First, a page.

Canvas Immersive Studio
Discovery and Script Development
The first steps to any Explainer Animation is 'Discovery.' It's the stage where the I must first understand and grasp all the facets of the topic my client is wanting to convey. Who's the audience? Why them? Tell me more about the subject. Why is it important to communicate this? What is its use? On and on I'll drive at the questions until I have enough to start building a narrative. For me, I need to see all of the components at once: the key message and points, the goals, audience profile, etc. To do that for this project I chose to write it all out on a large newspaper paper. As the themes became clear it was a short hop from paper to refined script (plus a few revisions, of course).
As soon as the key message and script is approved, it's time to storyboard. Storyboarding is the process of developing the flow and content of imagery to accompany the spoken voiceover. I always generate these as rough sketches in mostly black and white to make certain the focus remains on conveying the message, not how something looks. In terms of brain-power, I find these sometimes to be just as difficult as pulling together the script. The images need to compliment or reinforce what the audience will hear. Storyboards also provide a visual reference to talk in some degree about the motion itself.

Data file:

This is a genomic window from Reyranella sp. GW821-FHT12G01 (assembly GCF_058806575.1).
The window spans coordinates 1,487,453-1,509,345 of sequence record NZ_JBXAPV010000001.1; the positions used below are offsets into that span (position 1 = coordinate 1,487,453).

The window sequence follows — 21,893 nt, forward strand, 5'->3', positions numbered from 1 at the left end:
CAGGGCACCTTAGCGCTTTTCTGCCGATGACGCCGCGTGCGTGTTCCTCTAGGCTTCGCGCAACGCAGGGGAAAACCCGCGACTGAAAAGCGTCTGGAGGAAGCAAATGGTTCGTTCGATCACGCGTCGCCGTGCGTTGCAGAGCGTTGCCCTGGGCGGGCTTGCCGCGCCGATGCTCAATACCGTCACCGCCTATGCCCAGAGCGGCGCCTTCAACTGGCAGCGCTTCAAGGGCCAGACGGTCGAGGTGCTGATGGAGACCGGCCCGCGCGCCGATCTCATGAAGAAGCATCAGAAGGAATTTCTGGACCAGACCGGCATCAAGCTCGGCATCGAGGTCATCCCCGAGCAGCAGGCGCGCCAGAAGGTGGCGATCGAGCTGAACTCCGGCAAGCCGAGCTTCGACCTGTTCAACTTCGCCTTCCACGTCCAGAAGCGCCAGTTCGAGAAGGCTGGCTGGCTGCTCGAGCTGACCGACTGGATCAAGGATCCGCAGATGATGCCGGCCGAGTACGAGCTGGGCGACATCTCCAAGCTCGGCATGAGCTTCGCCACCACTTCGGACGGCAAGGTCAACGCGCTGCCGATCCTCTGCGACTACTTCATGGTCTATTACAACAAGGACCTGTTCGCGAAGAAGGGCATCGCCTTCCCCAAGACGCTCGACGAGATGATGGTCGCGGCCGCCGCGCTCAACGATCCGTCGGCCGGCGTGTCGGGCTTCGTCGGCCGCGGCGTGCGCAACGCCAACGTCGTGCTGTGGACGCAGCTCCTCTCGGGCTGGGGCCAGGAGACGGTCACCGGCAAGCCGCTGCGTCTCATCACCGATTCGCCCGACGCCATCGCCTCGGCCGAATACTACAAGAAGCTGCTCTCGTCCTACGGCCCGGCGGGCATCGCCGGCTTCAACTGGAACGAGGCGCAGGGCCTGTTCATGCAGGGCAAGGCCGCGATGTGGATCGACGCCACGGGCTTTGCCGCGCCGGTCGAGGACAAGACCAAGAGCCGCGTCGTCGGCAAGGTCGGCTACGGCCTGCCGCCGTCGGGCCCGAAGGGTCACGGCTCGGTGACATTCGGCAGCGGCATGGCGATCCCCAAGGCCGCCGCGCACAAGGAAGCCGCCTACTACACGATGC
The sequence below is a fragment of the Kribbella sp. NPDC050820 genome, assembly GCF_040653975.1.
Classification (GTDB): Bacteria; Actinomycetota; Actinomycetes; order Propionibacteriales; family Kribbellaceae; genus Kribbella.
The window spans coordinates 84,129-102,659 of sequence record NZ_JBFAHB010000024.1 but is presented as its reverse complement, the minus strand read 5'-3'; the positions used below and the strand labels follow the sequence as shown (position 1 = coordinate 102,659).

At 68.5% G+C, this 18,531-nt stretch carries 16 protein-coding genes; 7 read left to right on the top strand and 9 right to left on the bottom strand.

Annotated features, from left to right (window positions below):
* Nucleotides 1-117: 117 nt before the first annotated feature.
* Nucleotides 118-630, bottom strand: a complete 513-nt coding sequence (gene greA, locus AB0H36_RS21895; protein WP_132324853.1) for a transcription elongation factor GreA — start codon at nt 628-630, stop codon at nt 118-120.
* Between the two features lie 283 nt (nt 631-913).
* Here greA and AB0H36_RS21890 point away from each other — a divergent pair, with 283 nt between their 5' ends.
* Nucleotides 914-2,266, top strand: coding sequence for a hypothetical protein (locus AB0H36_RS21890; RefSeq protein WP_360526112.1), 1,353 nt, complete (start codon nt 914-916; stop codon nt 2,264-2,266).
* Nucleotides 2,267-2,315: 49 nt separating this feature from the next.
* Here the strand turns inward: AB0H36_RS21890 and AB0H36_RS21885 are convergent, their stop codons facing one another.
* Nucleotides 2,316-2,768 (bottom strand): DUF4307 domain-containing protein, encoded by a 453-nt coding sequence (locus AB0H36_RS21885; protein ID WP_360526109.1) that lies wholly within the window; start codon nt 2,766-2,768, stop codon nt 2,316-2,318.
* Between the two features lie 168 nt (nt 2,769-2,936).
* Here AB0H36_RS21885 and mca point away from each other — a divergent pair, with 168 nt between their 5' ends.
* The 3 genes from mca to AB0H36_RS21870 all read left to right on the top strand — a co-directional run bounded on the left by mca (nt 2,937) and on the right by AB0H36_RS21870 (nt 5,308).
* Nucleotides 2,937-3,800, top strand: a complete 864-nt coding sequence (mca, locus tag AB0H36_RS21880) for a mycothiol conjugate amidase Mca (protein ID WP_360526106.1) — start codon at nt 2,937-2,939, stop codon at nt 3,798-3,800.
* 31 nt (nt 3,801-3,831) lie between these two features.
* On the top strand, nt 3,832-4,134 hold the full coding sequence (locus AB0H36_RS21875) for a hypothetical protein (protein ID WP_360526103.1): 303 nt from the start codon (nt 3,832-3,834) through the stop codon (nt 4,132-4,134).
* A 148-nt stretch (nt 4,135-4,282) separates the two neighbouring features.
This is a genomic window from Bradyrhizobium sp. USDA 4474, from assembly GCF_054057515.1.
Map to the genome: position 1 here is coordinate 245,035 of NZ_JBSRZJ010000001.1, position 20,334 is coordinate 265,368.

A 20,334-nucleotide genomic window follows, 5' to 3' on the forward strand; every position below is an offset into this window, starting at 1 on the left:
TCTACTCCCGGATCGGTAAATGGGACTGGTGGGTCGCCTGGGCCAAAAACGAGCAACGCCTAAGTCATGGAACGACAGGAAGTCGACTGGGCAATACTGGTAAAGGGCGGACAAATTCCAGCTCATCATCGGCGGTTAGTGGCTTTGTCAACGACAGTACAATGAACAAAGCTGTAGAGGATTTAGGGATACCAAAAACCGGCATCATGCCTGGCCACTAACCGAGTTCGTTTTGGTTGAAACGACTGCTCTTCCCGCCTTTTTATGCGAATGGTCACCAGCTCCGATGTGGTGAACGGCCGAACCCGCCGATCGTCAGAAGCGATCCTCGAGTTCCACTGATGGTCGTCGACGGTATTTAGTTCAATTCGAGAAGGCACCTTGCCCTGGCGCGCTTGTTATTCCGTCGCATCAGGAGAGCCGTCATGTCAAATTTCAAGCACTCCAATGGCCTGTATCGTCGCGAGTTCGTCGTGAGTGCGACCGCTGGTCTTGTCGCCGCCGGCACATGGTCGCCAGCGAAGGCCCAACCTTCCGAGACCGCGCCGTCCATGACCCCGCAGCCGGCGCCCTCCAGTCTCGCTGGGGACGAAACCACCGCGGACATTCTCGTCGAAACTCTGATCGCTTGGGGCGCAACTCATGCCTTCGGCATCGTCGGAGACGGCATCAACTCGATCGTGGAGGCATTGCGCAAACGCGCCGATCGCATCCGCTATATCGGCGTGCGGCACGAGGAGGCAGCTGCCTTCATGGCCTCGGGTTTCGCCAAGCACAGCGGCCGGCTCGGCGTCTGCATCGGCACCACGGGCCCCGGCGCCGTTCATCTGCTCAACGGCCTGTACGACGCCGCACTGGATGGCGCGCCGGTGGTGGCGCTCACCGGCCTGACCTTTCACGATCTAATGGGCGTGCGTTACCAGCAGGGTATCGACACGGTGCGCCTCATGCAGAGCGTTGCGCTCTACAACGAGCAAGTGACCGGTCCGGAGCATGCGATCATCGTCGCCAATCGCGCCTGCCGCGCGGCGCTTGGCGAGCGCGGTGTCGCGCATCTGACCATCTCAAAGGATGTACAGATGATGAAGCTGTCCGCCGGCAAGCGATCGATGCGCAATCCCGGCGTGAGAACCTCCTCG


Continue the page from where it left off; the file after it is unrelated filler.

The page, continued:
Generating the style and compositions is where things get buttoned down For this project, we knew we wanted simpler imagery to speed up the art and animation process without sacrificing what we needed to show. This style also made sense for the goals of the project, which was to get preliminary feedback from the potential audience. When creating the art, I like to start out by building 3-4 of the essential scene. (sometimes that's called styleframes). If those are approved, then I will go and build out the rest of the assets.